Something curious is happening with EU health and pharma policies, at a time of the advent of a new European Commission. If one looks at the mission letters of the relevant Commissioners, Vytenis Andriukaitis (Health) and Elżbieta Bieńkowska (Internal Market & Enterprise), the EU health policy agenda is not particularly ambitious. Also, the Commission staff working paper on the pharmaceutical industry adopted in August this year specifically mentions that no legislative instruments will be introduced. But a number of discussions are taking place which may have a profound effect on both national healthcare systems and the pharmaceutical industry’s business model. The key drivers of these discussions are two intertwined subjects: the economic crisis and the price of medicines.
The current Eurosceptic political climate implies less Europe and handing powers back to Member States. Yet while this discussion is very visible, at least in the outcome of the European elections, on a day-to-day technical level we can see a drive for further European integration in a number of areas – including healthcare.
Traditionally, the powers of Brussels regarding healthcare have been rather limited, focussing on issues like prevention. The EU’s remit over the pharma sector, on the other hand, has been more substantial, as the Commission is responsible for marketing authorisations of new products, regulating clinical trials, etc. What was, however, very clear (at least until recently) was that Brussels had nothing to say about matters involving finances and issues like prices of medicines, which were clearly within the remit of Member States. This is changing somewhat, though to what extent remains to be seen.
Firstly, the European Semester – a policy instrument which has in fact existed for a long time – has increasingly been used by the Commission to give Member States precise recommendations for their national budgets. A significant portion of a country’s budget is spent on healthcare. The European Semester recommendations increasingly focus on advising national capitals on how to manage their health budgets, including providing recommendations to cut down expenditure on medicines, how to improve the mix between generics and innovative medicines, how to organise the healthcare system and what tools to use so as to limit expenditure.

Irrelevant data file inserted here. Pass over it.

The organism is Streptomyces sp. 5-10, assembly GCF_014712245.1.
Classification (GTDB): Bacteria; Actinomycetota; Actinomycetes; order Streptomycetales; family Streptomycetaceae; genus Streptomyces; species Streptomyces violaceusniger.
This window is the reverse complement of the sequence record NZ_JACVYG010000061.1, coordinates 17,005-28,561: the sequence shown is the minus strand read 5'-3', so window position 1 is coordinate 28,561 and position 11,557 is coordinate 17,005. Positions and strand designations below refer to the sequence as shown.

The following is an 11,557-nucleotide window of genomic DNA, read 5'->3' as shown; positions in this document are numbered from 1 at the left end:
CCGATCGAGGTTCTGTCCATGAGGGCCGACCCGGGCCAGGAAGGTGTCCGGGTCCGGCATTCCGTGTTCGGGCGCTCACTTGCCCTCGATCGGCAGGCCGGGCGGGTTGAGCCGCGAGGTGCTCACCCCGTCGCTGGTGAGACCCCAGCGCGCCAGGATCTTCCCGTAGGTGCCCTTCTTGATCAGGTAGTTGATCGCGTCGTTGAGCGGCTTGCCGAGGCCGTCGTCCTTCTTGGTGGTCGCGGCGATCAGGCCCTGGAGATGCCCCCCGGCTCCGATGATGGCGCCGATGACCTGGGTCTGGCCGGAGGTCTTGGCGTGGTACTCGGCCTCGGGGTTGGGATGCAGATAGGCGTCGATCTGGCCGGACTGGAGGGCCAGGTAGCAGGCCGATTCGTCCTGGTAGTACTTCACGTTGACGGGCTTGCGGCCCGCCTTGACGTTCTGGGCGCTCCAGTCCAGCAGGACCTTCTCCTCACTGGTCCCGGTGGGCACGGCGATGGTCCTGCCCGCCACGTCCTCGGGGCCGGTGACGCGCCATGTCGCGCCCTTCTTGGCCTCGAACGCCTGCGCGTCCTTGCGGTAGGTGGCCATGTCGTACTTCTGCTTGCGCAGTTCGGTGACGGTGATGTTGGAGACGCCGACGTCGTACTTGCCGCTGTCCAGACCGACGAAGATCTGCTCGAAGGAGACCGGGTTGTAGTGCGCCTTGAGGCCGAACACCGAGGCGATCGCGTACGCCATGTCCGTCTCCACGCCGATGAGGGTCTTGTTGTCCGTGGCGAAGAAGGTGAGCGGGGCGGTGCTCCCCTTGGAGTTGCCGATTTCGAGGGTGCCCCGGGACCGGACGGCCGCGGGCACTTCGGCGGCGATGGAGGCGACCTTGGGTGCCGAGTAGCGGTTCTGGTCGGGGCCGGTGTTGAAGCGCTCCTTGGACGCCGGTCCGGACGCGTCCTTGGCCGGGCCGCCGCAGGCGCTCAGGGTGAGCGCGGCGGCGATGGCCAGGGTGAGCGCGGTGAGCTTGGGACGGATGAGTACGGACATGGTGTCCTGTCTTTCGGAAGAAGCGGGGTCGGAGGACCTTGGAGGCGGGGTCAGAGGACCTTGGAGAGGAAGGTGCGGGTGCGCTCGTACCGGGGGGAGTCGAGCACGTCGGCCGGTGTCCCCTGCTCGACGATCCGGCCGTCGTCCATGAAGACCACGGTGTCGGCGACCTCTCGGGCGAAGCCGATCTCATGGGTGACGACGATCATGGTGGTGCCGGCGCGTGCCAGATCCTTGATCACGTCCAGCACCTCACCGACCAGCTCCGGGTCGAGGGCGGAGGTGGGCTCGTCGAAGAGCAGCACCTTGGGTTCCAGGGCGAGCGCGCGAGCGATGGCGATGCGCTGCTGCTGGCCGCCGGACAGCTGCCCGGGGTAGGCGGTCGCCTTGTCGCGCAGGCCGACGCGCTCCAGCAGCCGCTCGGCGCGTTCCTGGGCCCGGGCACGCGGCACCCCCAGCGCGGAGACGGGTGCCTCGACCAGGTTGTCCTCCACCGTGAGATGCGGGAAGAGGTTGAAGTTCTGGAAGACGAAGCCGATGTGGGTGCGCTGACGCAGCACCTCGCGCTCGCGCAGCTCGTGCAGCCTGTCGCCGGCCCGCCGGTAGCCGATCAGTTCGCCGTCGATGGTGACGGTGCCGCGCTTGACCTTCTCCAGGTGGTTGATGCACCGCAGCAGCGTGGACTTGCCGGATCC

Secondly, Member States, under the chairmanship of the Commission, now discuss how they can better control the prices of medicines or at least create more transparency to be in a better negotiating position with pharma companies. As highly priced medicines put pressure on politicians to act, governments have already set the framework for joint procurement of vaccines and other medical countermeasures. The issue of price is also something the European Parliament has picked up as a cause celebre.
There are a number of potential consequences of these trends for EU health and pharma policy.
The new Enterprise & Internal Market Commissioner Bieńkowska will almost certainly initiate another high-level forum for the pharma sector (as most of her predecessors have done) The workshop organised by the European Commission in Rome on 22 October on the role and the competitiveness of the pharmaceutical industry and its importance to public health and the economy in Europe was no doubt one of the first steps. However, what may be new, and perhaps concerning to some, is that one workstream will be on procurement mechanisms of medicines.
In addition, the Commission and Member States will continue to exchange information on medicine prices through different platforms, which could ultimately lead to increased price transparency between Member States or joint procurement of at least certain vital and/or expensive medicines.
The European Semester recommendations are becoming more precise, and focussed on national healthcare recommendations and policy formulations (see, for example, the new Belgian government’s proposed measure for new mothers to stay one day less in hospital after childbirth so as to cut costs – a recommendation from one of the earlier European Semester exercises).
If the issue of the prices of medicines is too explosive – or simply seen as outside the competences of the EU – the Commission could decide to tackle the issue from another angle by a review of the incentives for the pharmaceutical industry. These range from the Orphan Drug Regulation and the incentives for paediatric research to the data protection period (the famous 8+2+1 years formula). All these could be reviewed – and possibly lowered – if the Commission, the Parliament and (certain) Member States believe that they are ‘too successful’ and that this will not do any harm given the (healthy) state of the industry and its investment in innovation (e.g. the industry’s combined pipeline for new oncology medicines alone hovers around 5,000 novel components).
The challenges on the industry are clear and the answer in itself is very simple – but content-wise devilishly difficult: industry needs to find a way to articulate in a comprehensible and trustworthy way the value of its products and to provide a more meaningful price explanation (for example, in simple terms: why 100 Euro and not 80 Euro and how do you arrive at 100 Euro?).
Thomas Bols is a Managing Director at FTI Consulting Brussels